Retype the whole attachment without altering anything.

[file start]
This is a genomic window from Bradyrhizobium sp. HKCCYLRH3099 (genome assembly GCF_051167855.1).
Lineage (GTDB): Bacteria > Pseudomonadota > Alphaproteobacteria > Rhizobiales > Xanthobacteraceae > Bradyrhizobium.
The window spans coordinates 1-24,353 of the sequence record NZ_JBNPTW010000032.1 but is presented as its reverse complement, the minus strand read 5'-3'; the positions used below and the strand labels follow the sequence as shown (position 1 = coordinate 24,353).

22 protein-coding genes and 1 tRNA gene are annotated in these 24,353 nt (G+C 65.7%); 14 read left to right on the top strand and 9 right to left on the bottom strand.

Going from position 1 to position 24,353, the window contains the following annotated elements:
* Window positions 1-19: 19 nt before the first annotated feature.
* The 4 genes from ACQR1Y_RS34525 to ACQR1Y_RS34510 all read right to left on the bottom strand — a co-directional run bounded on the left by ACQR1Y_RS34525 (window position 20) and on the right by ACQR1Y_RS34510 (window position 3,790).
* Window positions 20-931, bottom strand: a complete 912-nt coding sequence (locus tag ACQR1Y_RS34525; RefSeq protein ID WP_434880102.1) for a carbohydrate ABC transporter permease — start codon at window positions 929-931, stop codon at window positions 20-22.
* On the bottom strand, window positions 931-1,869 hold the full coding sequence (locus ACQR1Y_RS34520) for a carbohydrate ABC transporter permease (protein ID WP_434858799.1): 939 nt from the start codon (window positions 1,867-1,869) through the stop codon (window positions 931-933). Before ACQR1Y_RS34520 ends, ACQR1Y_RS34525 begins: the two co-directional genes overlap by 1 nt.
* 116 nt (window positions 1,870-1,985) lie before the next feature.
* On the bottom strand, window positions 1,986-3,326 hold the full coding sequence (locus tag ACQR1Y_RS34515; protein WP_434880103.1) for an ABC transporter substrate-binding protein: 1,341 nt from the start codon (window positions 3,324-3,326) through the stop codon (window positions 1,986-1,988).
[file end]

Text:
This is a genomic window from Bradyrhizobium sp. HKCCYLRH3099 (genome assembly GCF_051167855.1).
Lineage (GTDB): Bacteria > Pseudomonadota > Alphaproteobacteria > Rhizobiales > Xanthobacteraceae > Bradyrhizobium.
The window spans coordinates 1-24,353 of the sequence record NZ_JBNPTW010000032.1 but is presented as its reverse complement, the minus strand read 5'-3'; the positions used below and the strand labels follow the sequence as shown (position 1 = coordinate 24,353).

22 protein-coding genes and 1 tRNA gene are annotated in these 24,353 nt (G+C 65.7%); 14 read left to right on the top strand and 9 right to left on the bottom strand.

Going from position 1 to position 24,353, the window contains the following annotated elements:
* Window positions 1-19: 19 nt before the first annotated feature.
* The 4 genes from ACQR1Y_RS34525 to ACQR1Y_RS34510 all read right to left on the bottom strand — a co-directional run bounded on the left by ACQR1Y_RS34525 (window position 20) and on the right by ACQR1Y_RS34510 (window position 3,790).
* Window positions 20-931, bottom strand: a complete 912-nt coding sequence (locus tag ACQR1Y_RS34525; RefSeq protein ID WP_434880102.1) for a carbohydrate ABC transporter permease — start codon at window positions 929-931, stop codon at window positions 20-22.
* On the bottom strand, window positions 931-1,869 hold the full coding sequence (locus ACQR1Y_RS34520) for a carbohydrate ABC transporter permease (protein ID WP_434858799.1): 939 nt from the start codon (window positions 1,867-1,869) through the stop codon (window positions 931-933). Before ACQR1Y_RS34520 ends, ACQR1Y_RS34525 begins: the two co-directional genes overlap by 1 nt.
* 116 nt (window positions 1,870-1,985) lie before the next feature.
* On the bottom strand, window positions 1,986-3,326 hold the full coding sequence (locus tag ACQR1Y_RS34515; protein WP_434880103.1) for an ABC transporter substrate-binding protein: 1,341 nt from the start codon (window positions 3,324-3,326) through the stop codon (window positions 1,986-1,988).